|Launch of the report at the UNON compound in Nairobi. |
“Impressive GDP growth rates in Africa have not translated into the elimination of hunger and malnutrition. Inclusive growth and people-centred approaches to food security are needed” said UNDP Administrator Helen Clark at the launch on 15/05, attended by Kenya’s President Mwai Kibaki. Arguing that action focused on agriculture alone will not end food insecurity either, the Report calls for new approaches covering multiple sectors; from rural infrastructure to health services, to new forms of social protection and empowering local communities.
Ensuring that the poor and vulnerable have greater voice through strengthened local government and civil society groups is also needed to ensure food security for all. The quickening pace of change and new economic vitality on the continent make this an opportune time for action, the Report says. “Building a food-secure future for all Africans will only be achieved if efforts span the entire development agenda” Helen Clark said. While acknowledging that there are no quick fixes, the report argues that food security can be achieved through immediate action in four critical areas: Increasing agricultural productivity; more effective nutrition; building resilience; empowerment and social justice.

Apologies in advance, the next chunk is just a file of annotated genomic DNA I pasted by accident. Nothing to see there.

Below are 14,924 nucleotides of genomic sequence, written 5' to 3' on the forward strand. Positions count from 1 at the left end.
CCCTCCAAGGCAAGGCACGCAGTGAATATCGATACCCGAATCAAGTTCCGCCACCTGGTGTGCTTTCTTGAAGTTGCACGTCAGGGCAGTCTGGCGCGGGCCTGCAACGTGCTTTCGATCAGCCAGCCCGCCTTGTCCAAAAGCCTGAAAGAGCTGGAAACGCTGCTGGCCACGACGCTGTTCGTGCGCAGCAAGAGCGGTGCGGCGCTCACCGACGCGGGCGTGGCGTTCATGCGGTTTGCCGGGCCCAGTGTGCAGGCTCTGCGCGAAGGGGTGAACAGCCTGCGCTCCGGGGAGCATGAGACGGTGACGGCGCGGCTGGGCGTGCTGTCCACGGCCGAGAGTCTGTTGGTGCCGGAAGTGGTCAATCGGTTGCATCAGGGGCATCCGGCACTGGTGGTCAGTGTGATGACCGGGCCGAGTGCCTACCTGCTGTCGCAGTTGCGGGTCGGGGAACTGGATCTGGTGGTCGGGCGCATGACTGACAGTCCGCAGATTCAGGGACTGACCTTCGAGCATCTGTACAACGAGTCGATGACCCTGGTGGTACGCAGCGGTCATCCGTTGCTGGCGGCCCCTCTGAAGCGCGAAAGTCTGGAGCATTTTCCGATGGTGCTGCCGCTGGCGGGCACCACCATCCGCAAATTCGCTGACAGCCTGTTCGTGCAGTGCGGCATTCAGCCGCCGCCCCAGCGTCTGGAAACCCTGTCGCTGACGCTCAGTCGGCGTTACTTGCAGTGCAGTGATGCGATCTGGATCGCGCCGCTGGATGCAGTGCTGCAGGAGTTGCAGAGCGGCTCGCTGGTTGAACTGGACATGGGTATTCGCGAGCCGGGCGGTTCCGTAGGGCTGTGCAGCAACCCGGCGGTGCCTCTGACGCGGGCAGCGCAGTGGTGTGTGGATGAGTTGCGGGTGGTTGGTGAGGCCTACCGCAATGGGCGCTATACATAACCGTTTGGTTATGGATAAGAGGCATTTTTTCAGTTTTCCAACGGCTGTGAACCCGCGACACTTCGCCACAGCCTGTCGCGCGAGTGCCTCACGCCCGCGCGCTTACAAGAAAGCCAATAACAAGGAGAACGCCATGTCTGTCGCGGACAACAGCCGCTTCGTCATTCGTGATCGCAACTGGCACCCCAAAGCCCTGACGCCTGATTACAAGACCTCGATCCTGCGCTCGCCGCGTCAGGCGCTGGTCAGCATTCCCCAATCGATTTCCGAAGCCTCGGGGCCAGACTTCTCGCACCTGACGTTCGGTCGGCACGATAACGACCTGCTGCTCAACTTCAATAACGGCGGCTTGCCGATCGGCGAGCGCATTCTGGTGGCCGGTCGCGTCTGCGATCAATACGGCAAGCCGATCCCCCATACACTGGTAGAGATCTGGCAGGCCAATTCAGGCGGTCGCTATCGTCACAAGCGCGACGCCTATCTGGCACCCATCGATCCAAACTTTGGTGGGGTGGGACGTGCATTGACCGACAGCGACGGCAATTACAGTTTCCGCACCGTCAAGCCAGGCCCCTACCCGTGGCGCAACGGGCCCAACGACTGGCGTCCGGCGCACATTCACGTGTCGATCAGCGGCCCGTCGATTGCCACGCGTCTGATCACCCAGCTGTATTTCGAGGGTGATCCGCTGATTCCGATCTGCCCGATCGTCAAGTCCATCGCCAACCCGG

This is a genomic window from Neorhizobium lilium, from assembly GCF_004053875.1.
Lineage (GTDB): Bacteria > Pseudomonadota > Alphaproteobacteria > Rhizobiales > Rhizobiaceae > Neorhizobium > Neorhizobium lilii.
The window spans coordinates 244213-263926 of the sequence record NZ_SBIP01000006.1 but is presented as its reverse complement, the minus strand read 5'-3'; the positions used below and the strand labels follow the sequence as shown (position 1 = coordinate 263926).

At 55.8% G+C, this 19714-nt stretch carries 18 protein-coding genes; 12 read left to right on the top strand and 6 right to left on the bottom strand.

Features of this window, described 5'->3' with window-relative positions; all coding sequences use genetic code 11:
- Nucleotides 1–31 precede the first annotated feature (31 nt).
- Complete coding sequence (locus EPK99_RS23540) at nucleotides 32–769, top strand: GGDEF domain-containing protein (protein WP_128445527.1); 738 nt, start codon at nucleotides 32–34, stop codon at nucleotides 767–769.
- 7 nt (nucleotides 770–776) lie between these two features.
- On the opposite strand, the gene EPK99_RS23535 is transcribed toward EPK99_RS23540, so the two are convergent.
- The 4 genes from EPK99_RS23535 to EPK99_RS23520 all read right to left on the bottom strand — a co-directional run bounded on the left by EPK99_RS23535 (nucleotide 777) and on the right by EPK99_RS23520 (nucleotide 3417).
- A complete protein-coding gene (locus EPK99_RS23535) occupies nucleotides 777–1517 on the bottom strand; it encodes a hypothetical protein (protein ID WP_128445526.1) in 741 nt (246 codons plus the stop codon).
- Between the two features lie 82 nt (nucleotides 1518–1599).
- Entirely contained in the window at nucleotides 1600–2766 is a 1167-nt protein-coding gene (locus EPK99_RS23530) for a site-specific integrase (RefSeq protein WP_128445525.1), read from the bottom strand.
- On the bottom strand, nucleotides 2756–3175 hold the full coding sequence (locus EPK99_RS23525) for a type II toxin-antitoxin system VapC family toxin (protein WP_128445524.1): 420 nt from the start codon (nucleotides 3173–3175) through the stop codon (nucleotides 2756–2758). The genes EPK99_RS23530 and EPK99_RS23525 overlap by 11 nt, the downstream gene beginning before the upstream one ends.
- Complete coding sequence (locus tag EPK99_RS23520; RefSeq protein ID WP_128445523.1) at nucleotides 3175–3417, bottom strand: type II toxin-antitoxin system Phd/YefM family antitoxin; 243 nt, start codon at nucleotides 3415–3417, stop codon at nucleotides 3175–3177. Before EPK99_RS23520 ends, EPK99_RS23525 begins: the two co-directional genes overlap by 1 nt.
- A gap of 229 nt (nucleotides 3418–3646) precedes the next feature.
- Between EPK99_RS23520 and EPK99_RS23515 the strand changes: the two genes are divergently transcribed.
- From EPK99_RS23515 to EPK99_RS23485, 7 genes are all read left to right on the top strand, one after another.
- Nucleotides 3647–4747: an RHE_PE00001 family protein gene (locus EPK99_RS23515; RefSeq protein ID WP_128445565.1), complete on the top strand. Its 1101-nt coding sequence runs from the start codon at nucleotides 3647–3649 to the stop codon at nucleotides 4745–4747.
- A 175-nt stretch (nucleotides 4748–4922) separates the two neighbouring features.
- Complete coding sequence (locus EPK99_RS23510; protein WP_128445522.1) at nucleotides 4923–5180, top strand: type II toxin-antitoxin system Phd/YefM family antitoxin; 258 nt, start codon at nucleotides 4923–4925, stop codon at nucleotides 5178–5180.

Towards a Food Secure Future
Sub-Saharan Africa has the highest prevalence of hunger in the world. Until this situation improves, the human development prospects of millions of Africans will remain at risk. UNDP’s first Africa Human Development Report shows that food security and human development reinforce each other.
If African countries are to realize their long-term potential, the report says, they must boost agricultural productivity to both improve the availability of food and reduce poverty. Policies to enhance nutrition are central to ensuring that access to food translates into human development. The report argues further that local populations must have the resources and decision-making power to produce and consume nutritious food throughout the year, overcoming the risks represented by continuing conflict, climate change and variations in food prices.
These drivers of change, by ending the ravages of hunger and malnourishment, will nurture capabilities and conditions for human development. A well-nourished and empowered population, in turn, is more likely to seek education, participate in society and expand its productive and human potential. With the right policies and institutions Africa can sustain this virtuous cycle of higher human development and enhanced food security.
Watch the video of the report below, featuring Ethiopian Prime Minister Meles Zenawi, Liberian President Ellen Johnson-Sirleaf, Harvard Professor Calestous Juma, UNDP Administrator Helen Clark and the Director of UNDP Africa, Tegegnework Gettu. All interviews can be watched individually.
Africa Human Development Report 2012 from UNDP on Vimeo.